5 Best Family Road Trips to Take in the USA

Now that spring is in sight, a lot of people are itching to hit the open roads. A road trip is a great way to bond with family and save money on traveling. When you’re not paying for individual seats on a plane or train, you can save money and re-direct it towards future college funds. However, before heading out, it’s important to do a little prep work.

Rachel O'Conner
12. February 2019

Some families decide to rent a vehicle to avoid adding needless wear and tear on their own car. If you do use your own vehicle, it’s a good idea to prepare your car beforehand. Otherwise, you might find yourself spending the bulk of your road trip at a mechanic shop.

Prep means a basic maintenance check to ensure there are no problems. Once you know your mode of transportation is good to go, you’re ready to start planning the itinerary. The best road trips will be dictated by your starting point, and here are a few across the country guaranteed to help you make memories:

1. Route 66

Photo: Pexels. 

A Classic. There’s something about tackling this stretch of road that’s a rite of passage. It stretches from Chicago to California, but you don’t need to drive the entire Route in order to make memories. Dubbed the Mother Road, it’s an important part of American culture and psyche. Along the way, you’ll be struck by the deep roots the Route has in American psyche (and probably quickly burn out of the related songs).

The popular Midwestern and Pacific Route has now been bypassed by interstates, but there are many parts of the Route that are well-preserved. The scenery is absolutely gorgeous, particularly in the Southwest. You’ll also likely find a number of areas that you recognize from films. However, if you can only manage part of the route, try to make it the Illinois portion. In Pontiac (the town), you'll find the Route 66 Association Hall of Fame & Museum and the Pontiac Oakland Auto Museum.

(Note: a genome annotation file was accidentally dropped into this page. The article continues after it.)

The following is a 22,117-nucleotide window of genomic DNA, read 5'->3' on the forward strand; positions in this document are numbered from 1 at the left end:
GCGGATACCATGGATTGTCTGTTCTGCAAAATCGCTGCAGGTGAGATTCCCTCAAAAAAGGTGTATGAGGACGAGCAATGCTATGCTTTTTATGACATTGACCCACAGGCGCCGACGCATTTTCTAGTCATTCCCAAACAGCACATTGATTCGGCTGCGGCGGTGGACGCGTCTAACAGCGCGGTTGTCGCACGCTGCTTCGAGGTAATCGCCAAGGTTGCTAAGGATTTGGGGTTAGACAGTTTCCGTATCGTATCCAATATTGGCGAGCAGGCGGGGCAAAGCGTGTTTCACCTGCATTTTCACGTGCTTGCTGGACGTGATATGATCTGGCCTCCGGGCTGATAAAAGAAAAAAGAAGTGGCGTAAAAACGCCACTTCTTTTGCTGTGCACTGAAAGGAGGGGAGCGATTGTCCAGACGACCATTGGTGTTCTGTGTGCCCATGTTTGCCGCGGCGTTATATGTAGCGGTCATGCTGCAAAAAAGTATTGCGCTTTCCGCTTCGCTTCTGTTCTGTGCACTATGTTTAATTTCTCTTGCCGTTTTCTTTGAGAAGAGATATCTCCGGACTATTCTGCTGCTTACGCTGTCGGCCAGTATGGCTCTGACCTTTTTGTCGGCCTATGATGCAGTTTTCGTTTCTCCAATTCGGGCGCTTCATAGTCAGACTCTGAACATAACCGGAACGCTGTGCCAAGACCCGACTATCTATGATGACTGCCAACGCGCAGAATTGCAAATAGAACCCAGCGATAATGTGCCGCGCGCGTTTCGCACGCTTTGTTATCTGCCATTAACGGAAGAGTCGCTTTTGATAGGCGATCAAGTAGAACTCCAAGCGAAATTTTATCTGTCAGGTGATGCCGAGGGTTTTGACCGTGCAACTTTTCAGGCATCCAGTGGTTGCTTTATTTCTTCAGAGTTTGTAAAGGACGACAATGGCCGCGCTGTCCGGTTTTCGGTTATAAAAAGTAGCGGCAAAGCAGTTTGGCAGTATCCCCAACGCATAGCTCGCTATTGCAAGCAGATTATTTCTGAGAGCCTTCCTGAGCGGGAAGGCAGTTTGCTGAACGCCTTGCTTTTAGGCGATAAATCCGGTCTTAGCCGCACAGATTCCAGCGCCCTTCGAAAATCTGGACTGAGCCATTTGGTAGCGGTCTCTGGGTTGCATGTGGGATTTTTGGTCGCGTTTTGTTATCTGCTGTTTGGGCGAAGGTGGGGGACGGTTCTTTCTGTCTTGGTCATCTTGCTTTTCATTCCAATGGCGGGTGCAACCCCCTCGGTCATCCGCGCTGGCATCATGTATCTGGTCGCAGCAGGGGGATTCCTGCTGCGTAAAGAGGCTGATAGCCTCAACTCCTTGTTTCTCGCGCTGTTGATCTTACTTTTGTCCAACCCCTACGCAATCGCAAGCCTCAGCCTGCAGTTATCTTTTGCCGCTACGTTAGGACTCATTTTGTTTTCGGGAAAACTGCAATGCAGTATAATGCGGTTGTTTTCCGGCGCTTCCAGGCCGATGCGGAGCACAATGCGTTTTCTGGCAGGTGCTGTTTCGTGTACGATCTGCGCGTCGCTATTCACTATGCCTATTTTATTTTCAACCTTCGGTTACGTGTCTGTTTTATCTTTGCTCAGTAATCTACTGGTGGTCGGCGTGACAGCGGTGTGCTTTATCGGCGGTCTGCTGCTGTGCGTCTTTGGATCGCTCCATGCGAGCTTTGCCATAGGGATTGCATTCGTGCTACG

2. Pacific Coast Highway

Photo: Unsplash/Nathan Dumlao.

If you’re on the West Coast, nothing compares to a Pacific Coast Highway road trip, particularly in California. It’s also known as Route 1 and runs all the way up the state. However, right in the middle is where you’ll find the best scenery and stopping points. Here, there’s Big Sur with its winding roads and stunning cliffs.

You’ll also go through wine country and the charming Carmel. With both mountains and the ocean at your fingertips, there’s something for everyone. Drivers have it best when heading north, and don’t forget about Hearst Castle. It’s a surprising twist of a Spanish cathedral where you’d least expect it.

3. Million Dollar Highway

Photo: Pexels. 

With a name like that, how can you resist this Colorado gem? It’s part of US Highway 550 and takes you over two miles higher than sea level. Explore gold mining towns in this highway named after the area’s fill dirt.

It’s said it’s full of gold ore, but others say the name comes from the fact that it cost $1,000,000 per mile to build the highway. The altitude makes it a real stunner, and you’ll likely recognize scenes from Silverton Narrow Gauge Railroad along the way.

4. Black River Scenic Byway

The Mackinac Island Grand Hotel. Photo: Pixabay. 

Michigan is full of gorgeous roads to discover, and one that is often on the backburner (wrongly so) is this Upper Peninsula byway. It’s surrounded by lush forests and there are plenty of stopping points for waterfalls. Plus, you can’t beat the Lake Superior views.

It’s’ also called State Highway 513, and it’s a good idea if you travel off course to see what the byway offers. It’s easy to get pulled into exploring the old roads, and you might even be drawn into checking out the Mackinac Island Grand Hotel that’s auto-free and boasts one of the biggest front porches imaginable.

5. The Loneliest Road

Photo: Flickr. 

You won’t be lonely with your family in tow. US Highway 50 in Nevada is known by this name because of the barren space around it. However, you’ll have plenty of entertainment options along the route that follows the old Pony Express. Check out the mining camps and take in the mountain scenery filled with junipers and pines. There are options for gas and dining as you head to Great Basin National Park, one of the most overlooked National Parks and home to the bristlecone pines—they are the oldest living being on the planet.

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With so many road trip options available, the toughest part is narrowing down which to tackle. Consider the kinds of activities your family would love to do en route and at each destination. There’s something for everyone, especially when you have the freedom of being behind the wheel.